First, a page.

Saturday, September 26, 2009

The "Nature of the Work" Catch-22: Using the Meal Period Exemption to Establish a Class Wide Barrier to Rest Breaks

In the world of wage and hour class action litigation, employers are increasingly seeking to use the “on-duty” meal break exemption as a waiver defense to the action. Yet, employers who seek to defend a meal break class action by such means not only ensure a basis for class-wide adjudication of meal period claims [See Bufil v. Dollar Financial Group, Inc., 162 Cal. App. 4th 1193 (2008)], they may be unwittingly setting up an argument for class adjudication of rest periods claims as well.

An on-duty meal break is a codified exception to the requirement that “off-duty” meal breaks be given, and may be utilized by the employer “onlywhen the nature of the work prevents an employee from being relieved of all duty ….” See e.g. 8 CCR 11040(11)(A). “The test of whether the nature of the work prevents an employee from being ‘relieved of all duty’ is an objective one” [DLSE Enforcement Manual, at §], and is focused on the employer’s business “overall.” See West v. Circle K Stores, Inc., 2006 U.S. Dist. LEXIS 42074, 14 (E.D. Cal., 2006).

In light of the forgoing standards, an employer who advocates that it was entitled to invoke the on-duty meal break exemption based on the nature of its work may unwittingly be making an admission that common impediments existed that precluded free access to all breaks – including rest periods. Such an admission is material – not only because the on-duty exemption applies only to meal periods, but also because the existence of a common barrier provides a basis for class adjudication of a rest period claim.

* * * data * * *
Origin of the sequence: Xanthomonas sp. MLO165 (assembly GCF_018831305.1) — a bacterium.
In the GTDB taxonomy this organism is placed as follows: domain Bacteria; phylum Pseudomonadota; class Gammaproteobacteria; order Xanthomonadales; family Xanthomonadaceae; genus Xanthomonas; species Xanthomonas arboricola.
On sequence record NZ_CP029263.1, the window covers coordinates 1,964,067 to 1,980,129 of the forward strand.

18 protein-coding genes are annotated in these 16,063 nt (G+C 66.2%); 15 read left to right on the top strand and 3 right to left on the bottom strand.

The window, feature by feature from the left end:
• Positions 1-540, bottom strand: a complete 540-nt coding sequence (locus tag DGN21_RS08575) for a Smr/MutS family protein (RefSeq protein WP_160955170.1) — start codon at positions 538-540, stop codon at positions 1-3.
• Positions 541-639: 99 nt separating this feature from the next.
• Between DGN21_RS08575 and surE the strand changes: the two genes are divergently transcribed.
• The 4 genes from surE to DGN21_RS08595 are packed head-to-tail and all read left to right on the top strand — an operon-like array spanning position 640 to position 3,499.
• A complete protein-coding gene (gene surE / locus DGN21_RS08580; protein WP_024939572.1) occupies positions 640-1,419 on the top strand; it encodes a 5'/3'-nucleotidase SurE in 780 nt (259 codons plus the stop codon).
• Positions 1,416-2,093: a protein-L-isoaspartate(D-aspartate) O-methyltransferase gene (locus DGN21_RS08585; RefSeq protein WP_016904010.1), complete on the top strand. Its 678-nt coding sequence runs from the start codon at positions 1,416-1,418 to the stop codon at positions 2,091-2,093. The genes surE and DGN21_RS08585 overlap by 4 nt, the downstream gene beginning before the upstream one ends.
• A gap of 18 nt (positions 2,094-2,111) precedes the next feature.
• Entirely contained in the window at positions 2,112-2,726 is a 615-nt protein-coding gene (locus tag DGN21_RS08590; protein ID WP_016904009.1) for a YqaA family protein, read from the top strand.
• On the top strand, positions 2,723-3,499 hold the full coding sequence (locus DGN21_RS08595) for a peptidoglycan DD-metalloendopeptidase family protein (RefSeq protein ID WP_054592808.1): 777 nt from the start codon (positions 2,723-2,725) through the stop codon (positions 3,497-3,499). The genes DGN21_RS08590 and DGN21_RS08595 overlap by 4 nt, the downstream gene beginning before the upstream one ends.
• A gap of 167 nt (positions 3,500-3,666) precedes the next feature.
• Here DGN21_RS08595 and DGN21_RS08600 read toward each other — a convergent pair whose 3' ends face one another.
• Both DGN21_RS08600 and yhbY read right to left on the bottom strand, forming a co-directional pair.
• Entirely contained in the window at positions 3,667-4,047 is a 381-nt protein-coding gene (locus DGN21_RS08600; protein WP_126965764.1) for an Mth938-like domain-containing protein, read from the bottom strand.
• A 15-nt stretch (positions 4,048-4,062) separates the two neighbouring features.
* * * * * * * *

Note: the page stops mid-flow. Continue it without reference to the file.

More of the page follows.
Thus, the astute class advocate should evaluate whether the “on-duty” exemption may be used to the employee’s advantage. An employer cannot have it both ways. An employer who claims the “nature of the work” precludes access to meal periods may not defeat class certification of rest period claims by arguing it is not an insurer of breaks. Under most circumstances, the employer’s effort to avail itself of the “on-duty” exemption all but ensures that rest break claims will be amenable to class adjudication as well.

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